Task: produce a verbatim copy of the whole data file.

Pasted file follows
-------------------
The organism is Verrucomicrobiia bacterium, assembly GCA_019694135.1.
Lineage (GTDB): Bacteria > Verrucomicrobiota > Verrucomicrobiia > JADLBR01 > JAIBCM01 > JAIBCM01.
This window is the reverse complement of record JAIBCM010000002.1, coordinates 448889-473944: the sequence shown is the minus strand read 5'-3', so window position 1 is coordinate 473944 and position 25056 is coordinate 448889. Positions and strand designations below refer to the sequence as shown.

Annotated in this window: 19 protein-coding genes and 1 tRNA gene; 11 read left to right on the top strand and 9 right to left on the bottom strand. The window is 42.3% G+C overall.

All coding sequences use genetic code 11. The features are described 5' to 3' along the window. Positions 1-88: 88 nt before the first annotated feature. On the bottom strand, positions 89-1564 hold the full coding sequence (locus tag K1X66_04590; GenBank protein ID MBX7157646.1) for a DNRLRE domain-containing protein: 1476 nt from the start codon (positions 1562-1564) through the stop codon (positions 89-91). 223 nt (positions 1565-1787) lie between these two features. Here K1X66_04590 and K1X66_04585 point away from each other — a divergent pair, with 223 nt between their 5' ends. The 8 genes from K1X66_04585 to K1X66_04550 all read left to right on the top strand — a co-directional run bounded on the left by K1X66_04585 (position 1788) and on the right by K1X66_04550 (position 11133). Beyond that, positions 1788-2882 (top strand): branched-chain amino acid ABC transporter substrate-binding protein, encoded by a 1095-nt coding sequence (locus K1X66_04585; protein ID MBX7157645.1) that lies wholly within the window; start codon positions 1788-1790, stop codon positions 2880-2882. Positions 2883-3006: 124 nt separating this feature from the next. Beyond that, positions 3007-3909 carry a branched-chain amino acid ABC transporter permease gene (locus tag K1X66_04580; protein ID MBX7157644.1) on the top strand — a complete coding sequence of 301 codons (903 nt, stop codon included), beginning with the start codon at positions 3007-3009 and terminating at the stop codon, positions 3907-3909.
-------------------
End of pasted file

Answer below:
The organism is Verrucomicrobiia bacterium, assembly GCA_019694135.1.
Lineage (GTDB): Bacteria > Verrucomicrobiota > Verrucomicrobiia > JADLBR01 > JAIBCM01 > JAIBCM01.
This window is the reverse complement of record JAIBCM010000002.1, coordinates 448889-473944: the sequence shown is the minus strand read 5'-3', so window position 1 is coordinate 473944 and position 25056 is coordinate 448889. Positions and strand designations below refer to the sequence as shown.

Annotated in this window: 19 protein-coding genes and 1 tRNA gene; 11 read left to right on the top strand and 9 right to left on the bottom strand. The window is 42.3% G+C overall.

All coding sequences use genetic code 11. The features are described 5' to 3' along the window. Positions 1-88: 88 nt before the first annotated feature. On the bottom strand, positions 89-1564 hold the full coding sequence (locus tag K1X66_04590; GenBank protein ID MBX7157646.1) for a DNRLRE domain-containing protein: 1476 nt from the start codon (positions 1562-1564) through the stop codon (positions 89-91). 223 nt (positions 1565-1787) lie between these two features. Here K1X66_04590 and K1X66_04585 point away from each other — a divergent pair, with 223 nt between their 5' ends. The 8 genes from K1X66_04585 to K1X66_04550 all read left to right on the top strand — a co-directional run bounded on the left by K1X66_04585 (position 1788) and on the right by K1X66_04550 (position 11133). Beyond that, positions 1788-2882 (top strand): branched-chain amino acid ABC transporter substrate-binding protein, encoded by a 1095-nt coding sequence (locus K1X66_04585; protein ID MBX7157645.1) that lies wholly within the window; start codon positions 1788-1790, stop codon positions 2880-2882. Positions 2883-3006: 124 nt separating this feature from the next. Beyond that, positions 3007-3909 carry a branched-chain amino acid ABC transporter permease gene (locus tag K1X66_04580; protein ID MBX7157644.1) on the top strand — a complete coding sequence of 301 codons (903 nt, stop codon included), beginning with the start codon at positions 3007-3009 and terminating at the stop codon, positions 3907-3909.